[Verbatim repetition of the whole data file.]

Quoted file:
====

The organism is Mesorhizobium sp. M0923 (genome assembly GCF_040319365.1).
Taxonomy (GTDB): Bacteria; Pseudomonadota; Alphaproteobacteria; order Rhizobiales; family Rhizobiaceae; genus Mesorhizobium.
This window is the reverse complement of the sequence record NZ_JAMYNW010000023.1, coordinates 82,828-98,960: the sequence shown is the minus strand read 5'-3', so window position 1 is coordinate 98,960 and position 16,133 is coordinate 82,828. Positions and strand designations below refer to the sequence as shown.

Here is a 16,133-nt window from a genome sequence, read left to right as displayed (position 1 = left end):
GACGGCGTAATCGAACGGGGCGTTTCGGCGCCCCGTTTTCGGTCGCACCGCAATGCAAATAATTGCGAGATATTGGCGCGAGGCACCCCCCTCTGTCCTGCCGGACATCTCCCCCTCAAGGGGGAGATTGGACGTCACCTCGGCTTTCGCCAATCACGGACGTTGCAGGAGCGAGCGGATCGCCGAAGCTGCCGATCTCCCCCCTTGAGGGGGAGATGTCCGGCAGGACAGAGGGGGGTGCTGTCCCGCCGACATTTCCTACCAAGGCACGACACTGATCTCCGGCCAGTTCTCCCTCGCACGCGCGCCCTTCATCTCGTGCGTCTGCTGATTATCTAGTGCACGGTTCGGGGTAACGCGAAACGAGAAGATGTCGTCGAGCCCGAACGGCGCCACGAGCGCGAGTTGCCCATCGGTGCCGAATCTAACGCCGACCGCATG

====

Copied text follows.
The organism is Mesorhizobium sp. M0923 (genome assembly GCF_040319365.1).
Taxonomy (GTDB): Bacteria; Pseudomonadota; Alphaproteobacteria; order Rhizobiales; family Rhizobiaceae; genus Mesorhizobium.
This window is the reverse complement of the sequence record NZ_JAMYNW010000023.1, coordinates 82,828-98,960: the sequence shown is the minus strand read 5'-3', so window position 1 is coordinate 98,960 and position 16,133 is coordinate 82,828. Positions and strand designations below refer to the sequence as shown.

Here is a 16,133-nt window from a genome sequence, read left to right as displayed (position 1 = left end):
GACGGCGTAATCGAACGGGGCGTTTCGGCGCCCCGTTTTCGGTCGCACCGCAATGCAAATAATTGCGAGATATTGGCGCGAGGCACCCCCCTCTGTCCTGCCGGACATCTCCCCCTCAAGGGGGAGATTGGACGTCACCTCGGCTTTCGCCAATCACGGACGTTGCAGGAGCGAGCGGATCGCCGAAGCTGCCGATCTCCCCCCTTGAGGGGGAGATGTCCGGCAGGACAGAGGGGGGTGCTGTCCCGCCGACATTTCCTACCAAGGCACGACACTGATCTCCGGCCAGTTCTCCCTCGCACGCGCGCCCTTCATCTCGTGCGTCTGCTGATTATCTAGTGCACGGTTCGGGGTAACGCGAAACGAGAAGATGTCGTCGAGCCCGAACGGCGCCACGAGCGCGAGTTGCCCATCGGTGCCGAATCTAACGCCGACCGCATG